When Kit Kats and Rubber Rings make me feel rich

‘Before falling into sleep, remember the ordinary moments of the day, the moments your children meant something to you. This vision of your kids, it helps restore the prominence of ‘who they are ’ over ‘what they need to do’ or ‘what they need to work on’. Let the images rise to the surface of your day.’ (Simplicity Parenting)


We have the weirdest Dvd called Wow that’s what I call Nursery Rhymes, featuring Dave Benson Phillips ( for all you 90’s kids he presented Get Your Own Back!) and some other girl called Katie….My kids seriously love it! I cannot for the life of me work out why, but all three of them will sit with heads bobbing along, occasionally jumping up to do some actions or crazy dance. I’m telling you, it is beyond corny but they are captivated. As I set the table for dinner I caught a little glimpse of them all, sitting in a wee row just loving life, hanging out with Dave Benson Phillips and his big orange blow up chairs. I suppose there isn’t much they all enjoy in equal amounts at the exact same time these days. But in that little ordinary moment their hearts seemed so full and they looked so tight and content. And I walked back into the kitchen a little lighter than before.


We were getting ready to walk up to school, faffing around with coats and bags and shoes. Then in came Noah, all ready to go….with a big rubber ring on round his little waist. ‘Oh Noah’ I said, ‘Why you wearing that?’ He looked at me like I was an idiot and declared, ‘It’s for if we get flooded. I’ll be okay with this on Mummy.’ Autumn fell about laughing and I said ‘Right well, that’s good news isn’t it wee man….’
I’d been a bit tense that morning, just the wrong side of bed sort of stuff. But I ask you, how can you stress out when there are rubber ring wearing flood protection safety officers around? How can you not grab whoever is closest for a great big bear hug?


Noah, Autumn and I sat in the Dentist’s waiting room and he had bravely said ‘I’ll go first!’ but as we were ushered into the treatment room Noah saw the reclining grey chair, he inhaled the funny smell and clapped eyes on the large tray of tools, then announced, ‘Em you go first, Mummy’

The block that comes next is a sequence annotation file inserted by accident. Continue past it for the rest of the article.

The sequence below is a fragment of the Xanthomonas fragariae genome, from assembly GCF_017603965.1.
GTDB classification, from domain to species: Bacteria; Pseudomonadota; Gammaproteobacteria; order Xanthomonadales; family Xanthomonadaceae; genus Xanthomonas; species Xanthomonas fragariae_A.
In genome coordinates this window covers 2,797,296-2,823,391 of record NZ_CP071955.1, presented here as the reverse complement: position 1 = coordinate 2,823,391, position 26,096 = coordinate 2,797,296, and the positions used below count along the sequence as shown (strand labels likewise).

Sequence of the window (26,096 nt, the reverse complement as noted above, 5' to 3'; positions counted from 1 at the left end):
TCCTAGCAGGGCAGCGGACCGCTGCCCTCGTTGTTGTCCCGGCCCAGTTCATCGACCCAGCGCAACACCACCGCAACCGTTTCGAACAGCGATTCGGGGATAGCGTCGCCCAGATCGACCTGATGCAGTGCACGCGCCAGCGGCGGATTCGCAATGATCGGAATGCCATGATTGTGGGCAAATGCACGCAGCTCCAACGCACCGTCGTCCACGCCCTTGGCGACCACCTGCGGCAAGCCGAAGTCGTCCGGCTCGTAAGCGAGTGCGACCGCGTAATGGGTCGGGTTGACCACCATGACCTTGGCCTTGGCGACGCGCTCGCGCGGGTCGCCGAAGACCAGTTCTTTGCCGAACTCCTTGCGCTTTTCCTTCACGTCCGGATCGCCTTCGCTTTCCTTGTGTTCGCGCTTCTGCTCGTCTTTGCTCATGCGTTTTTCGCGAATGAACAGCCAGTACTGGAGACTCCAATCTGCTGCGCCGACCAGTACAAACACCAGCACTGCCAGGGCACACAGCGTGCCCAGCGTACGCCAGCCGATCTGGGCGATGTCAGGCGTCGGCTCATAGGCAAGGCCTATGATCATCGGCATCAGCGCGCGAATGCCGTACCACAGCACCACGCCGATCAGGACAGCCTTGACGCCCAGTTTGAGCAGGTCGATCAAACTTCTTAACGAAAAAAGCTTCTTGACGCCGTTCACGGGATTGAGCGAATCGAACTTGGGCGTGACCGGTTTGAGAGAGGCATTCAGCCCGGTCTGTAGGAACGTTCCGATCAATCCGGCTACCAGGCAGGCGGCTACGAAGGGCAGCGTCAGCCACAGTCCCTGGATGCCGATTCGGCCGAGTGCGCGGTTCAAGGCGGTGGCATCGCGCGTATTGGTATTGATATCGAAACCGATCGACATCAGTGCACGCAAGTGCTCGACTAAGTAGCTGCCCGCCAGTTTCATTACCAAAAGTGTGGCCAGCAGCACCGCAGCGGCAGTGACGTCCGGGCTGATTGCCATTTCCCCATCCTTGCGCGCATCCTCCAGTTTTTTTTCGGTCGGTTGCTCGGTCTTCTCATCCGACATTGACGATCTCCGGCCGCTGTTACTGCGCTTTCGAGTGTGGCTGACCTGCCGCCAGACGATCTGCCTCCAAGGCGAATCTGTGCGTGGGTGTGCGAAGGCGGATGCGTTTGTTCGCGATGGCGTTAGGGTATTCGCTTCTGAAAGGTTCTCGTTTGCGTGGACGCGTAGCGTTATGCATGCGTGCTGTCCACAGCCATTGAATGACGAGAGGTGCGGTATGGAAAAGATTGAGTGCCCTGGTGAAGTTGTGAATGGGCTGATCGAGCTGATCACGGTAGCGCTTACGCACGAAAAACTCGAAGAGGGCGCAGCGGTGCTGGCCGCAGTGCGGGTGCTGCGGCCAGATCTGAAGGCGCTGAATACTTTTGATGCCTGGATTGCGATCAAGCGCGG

‘We’ll just do a quick x-ray, Mum’ said the dentist. She made me bite down on this weird black plastic contraption and then said ‘Come on outside kids, just for a second’. They followed her out giggling but then my daughter stopped in the doorway, looked back and said ‘You okay, Mummy?’

I couldn’t really speak with the big thing in my mouth so I said ‘uh huh’ as best I could and gave her a thumbs up. It was only a few seconds but I could see she was a little unsure why they were on one side of the door and I was on the other. I could sense her need to make sure I was happy with proceedings. I felt loved and cared for.


‘Here you go, Poppy’ he said quietly as he broke off the end of his Kit-Kat and passed it to his baby sister. She looked at him, mystified and crazy-eyed at this chocolate treasure being passed in her direction. And then a quiet whisper ‘Ta Ta’.

She held onto that piece of Kit-Kat for about twenty minutes, carrying it round the floor, her precious chocolate smush. I stood silently folding a mountain of tumbled clothes as quickly as I could, smoothing out wrinkles to save any ironing (yes I am one of those people who do everything in their power to resist ironing).

He’s giving her his kit-kat! I thought to myself. He’s quietly sharing!  It was enough to undo the crazy nonsense from all the other days. It was a little quiet moment that was enough to reassure me – Love exists in our house! Kindness is alive and well! We are doing okay!



She sat perched up on the window ledge watching her tv show The Dengineers (there were seats but I am over it). Her hair was up high in a ponytail, scruffy curls and messy in the most natural and beautiful way. She still had her dance class clothes on, her black t-shirt and comfy jogging bottoms and little Converse boots. She had the sleeves of her t-shirt rolled up just a little. I pretended I was watching her tv show too, but really I was just watching my daughter and thinking all of the thoughts.